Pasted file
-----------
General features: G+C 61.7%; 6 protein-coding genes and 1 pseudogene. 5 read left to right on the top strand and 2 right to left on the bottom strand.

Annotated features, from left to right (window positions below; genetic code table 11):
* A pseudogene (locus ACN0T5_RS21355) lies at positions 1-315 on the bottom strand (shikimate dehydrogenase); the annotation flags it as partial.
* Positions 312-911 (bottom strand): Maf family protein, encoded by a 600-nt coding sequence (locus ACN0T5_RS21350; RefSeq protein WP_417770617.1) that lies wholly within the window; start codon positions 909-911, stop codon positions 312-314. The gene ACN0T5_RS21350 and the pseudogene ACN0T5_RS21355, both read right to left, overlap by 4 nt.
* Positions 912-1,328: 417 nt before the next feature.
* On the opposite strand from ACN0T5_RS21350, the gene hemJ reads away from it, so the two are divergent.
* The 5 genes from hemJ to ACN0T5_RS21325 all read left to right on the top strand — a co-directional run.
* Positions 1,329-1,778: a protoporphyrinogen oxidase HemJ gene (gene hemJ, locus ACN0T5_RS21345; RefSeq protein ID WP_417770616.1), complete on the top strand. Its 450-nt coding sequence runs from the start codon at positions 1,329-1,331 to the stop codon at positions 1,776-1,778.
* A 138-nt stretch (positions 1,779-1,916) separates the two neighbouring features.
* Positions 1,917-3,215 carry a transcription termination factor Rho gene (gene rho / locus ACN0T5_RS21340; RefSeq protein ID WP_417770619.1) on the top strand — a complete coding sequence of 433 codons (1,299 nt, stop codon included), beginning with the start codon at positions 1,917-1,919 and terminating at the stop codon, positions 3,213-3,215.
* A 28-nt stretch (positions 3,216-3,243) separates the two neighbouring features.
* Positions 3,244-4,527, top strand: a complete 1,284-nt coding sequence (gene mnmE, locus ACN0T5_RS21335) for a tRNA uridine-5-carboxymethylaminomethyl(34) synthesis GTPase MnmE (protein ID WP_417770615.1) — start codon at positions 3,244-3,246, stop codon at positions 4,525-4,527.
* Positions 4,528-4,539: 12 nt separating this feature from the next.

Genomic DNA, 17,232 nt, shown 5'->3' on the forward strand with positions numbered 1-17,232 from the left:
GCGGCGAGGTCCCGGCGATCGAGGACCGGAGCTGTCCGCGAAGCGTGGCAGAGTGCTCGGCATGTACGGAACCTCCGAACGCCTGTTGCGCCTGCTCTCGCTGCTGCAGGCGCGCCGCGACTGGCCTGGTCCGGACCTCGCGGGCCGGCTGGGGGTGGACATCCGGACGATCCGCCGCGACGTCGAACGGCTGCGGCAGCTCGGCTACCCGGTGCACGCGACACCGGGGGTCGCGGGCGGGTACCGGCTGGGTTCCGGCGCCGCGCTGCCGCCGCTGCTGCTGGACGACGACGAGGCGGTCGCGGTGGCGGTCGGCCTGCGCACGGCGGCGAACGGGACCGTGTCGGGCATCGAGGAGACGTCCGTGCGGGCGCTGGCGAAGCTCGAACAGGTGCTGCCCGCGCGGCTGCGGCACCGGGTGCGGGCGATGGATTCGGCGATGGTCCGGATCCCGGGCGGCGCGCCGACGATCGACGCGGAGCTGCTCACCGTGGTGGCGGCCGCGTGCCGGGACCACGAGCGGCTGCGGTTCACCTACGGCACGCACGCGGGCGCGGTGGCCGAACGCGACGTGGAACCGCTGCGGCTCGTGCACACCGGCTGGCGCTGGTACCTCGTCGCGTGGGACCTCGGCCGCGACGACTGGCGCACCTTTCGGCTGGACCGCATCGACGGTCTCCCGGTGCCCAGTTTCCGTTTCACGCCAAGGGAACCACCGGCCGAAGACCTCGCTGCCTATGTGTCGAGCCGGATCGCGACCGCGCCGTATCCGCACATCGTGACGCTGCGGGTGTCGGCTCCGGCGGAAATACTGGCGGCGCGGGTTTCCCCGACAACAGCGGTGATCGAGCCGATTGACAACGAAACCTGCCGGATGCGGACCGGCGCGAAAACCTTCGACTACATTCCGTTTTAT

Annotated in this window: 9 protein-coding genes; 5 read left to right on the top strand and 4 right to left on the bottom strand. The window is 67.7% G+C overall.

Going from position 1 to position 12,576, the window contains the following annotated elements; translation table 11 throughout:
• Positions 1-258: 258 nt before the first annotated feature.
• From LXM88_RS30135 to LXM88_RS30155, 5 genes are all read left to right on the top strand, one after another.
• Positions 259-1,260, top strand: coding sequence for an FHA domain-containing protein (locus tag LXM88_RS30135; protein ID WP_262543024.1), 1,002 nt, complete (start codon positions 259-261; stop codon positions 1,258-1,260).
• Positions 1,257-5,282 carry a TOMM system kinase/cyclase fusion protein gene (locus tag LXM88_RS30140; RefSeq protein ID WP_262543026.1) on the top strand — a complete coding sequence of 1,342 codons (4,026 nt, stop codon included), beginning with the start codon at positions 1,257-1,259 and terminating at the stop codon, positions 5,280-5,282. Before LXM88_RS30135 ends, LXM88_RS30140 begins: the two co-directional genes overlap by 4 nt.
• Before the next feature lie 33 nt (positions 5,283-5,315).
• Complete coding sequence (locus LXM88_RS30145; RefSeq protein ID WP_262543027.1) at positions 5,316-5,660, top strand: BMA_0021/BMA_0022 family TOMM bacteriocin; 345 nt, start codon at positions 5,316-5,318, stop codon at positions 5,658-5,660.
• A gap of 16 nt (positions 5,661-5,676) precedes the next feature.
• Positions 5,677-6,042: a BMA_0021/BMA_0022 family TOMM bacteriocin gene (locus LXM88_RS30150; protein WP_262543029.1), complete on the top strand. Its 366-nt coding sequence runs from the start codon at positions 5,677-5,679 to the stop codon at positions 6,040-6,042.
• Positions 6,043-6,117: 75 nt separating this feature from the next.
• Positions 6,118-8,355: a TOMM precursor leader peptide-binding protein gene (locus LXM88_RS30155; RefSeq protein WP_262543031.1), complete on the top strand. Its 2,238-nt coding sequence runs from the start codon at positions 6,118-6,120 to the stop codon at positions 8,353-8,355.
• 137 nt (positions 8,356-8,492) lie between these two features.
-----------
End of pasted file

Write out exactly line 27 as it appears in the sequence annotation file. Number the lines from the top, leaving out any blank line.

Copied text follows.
• Positions 6,118-8,355: a TOMM precursor leader peptide-binding protein gene (locus LXM88_RS30155; RefSeq protein WP_262543031.1), complete on the top strand. Its 2,238-nt coding sequence runs from the start codon at positions 6,118-6,120 to the stop codon at positions 8,353-8,355.